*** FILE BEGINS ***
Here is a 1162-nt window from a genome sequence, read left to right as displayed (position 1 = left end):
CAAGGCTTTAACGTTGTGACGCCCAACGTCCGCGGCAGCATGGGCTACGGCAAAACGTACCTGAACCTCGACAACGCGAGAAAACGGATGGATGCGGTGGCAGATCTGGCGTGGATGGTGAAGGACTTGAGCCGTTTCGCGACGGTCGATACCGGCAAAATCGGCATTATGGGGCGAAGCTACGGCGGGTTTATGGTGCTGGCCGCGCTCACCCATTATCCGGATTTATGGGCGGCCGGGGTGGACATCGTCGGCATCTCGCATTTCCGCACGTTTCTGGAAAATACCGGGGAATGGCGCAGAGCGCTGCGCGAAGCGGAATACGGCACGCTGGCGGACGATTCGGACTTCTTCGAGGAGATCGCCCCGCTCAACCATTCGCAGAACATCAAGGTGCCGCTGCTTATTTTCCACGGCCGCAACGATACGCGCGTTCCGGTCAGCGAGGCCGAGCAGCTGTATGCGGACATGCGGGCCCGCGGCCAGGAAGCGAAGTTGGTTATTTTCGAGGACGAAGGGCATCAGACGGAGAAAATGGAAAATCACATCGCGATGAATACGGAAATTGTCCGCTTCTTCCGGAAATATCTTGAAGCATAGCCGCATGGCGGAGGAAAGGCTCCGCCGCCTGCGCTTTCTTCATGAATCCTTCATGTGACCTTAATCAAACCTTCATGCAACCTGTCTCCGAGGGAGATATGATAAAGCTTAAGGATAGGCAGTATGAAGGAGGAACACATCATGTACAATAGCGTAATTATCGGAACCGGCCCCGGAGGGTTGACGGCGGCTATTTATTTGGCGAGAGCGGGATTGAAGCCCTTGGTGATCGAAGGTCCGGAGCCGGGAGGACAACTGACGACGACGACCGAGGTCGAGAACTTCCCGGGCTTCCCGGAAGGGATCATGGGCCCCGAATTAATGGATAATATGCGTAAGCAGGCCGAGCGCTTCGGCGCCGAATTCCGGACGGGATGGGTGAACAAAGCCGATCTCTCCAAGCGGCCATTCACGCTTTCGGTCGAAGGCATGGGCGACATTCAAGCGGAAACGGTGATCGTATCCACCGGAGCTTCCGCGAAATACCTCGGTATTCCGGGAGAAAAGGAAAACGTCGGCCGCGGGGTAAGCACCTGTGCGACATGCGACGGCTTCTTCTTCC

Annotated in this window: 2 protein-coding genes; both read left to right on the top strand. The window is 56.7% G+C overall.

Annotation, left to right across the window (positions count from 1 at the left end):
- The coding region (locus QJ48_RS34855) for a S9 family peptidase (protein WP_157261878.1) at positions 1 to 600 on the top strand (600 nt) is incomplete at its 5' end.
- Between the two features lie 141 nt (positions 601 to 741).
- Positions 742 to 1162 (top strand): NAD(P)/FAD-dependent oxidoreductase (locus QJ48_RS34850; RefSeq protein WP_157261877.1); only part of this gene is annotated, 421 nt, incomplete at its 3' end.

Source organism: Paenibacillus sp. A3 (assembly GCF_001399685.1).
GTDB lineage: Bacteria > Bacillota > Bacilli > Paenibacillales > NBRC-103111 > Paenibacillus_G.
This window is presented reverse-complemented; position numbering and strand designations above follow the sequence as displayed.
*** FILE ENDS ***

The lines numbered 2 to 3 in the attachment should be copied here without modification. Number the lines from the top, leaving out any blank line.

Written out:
CAAGGCTTTAACGTTGTGACGCCCAACGTCCGCGGCAGCATGGGCTACGGCAAAACGTACCTGAACCTCGACAACGCGAGAAAACGGATGGATGCGGTGGCAGATCTGGCGTGGATGGTGAAGGACTTGAGCCGTTTCGCGACGGTCGATACCGGCAAAATCGGCATTATGGGGCGAAGCTACGGCGGGTTTATGGTGCTGGCCGCGCTCACCCATTATCCGGATTTATGGGCGGCCGGGGTGGACATCGTCGGCATCTCGCATTTCCGCACGTTTCTGGAAAATACCGGGGAATGGCGCAGAGCGCTGCGCGAAGCGGAATACGGCACGCTGGCGGACGATTCGGACTTCTTCGAGGAGATCGCCCCGCTCAACCATTCGCAGAACATCAAGGTGCCGCTGCTTATTTTCCACGGCCGCAACGATACGCGCGTTCCGGTCAGCGAGGCCGAGCAGCTGTATGCGGACATGCGGGCCCGCGGCCAGGAAGCGAAGTTGGTTATTTTCGAGGACGAAGGGCATCAGACGGAGAAAATGGAAAATCACATCGCGATGAATACGGAAATTGTCCGCTTCTTCCGGAAATATCTTGAAGCATAGCCGCATGGCGGAGGAAAGGCTCCGCCGCCTGCGCTTTCTTCATGAATCCTTCATGTGACCTTAATCAAACCTTCATGCAACCTGTCTCCGAGGGAGATATGATAAAGCTTAAGGATAGGCAGTATGAAGGAGGAACACATCATGTACAATAGCGTAATTATCGGAACCGGCCCCGGAGGGTTGACGGCGGCTATTTATTTGGCGAGAGCGGGATTGAAGCCCTTGGTGATCGAAGGTCCGGAGCCGGGAGGACAACTGACGACGACGACCGAGGTCGAGAACTTCCCGGGCTTCCCGGAAGGGATCATGGGCCCCGAATTAATGGATAATATGCGTAAGCAGGCCGAGCGCTTCGGCGCCGAATTCCGGACGGGATGGGTGAACAAAGCCGATCTCTCCAAGCGGCCATTCACGCTTTCGGTCGAAGGCATGGGCGACATTCAAGCGGAAACGGTGATCGTATCCACCGGAGCTTCCGCGAAATACCTCGGTATTCCGGGAGAAAAGGAAAACGTCGGCCGCGGGGTAAGCACCTGTGCGACATGCGACGGCTTCTTCTTCC

Annotated in this window: 2 protein-coding genes; both read left to right on the top strand. The window is 56.7% G+C overall.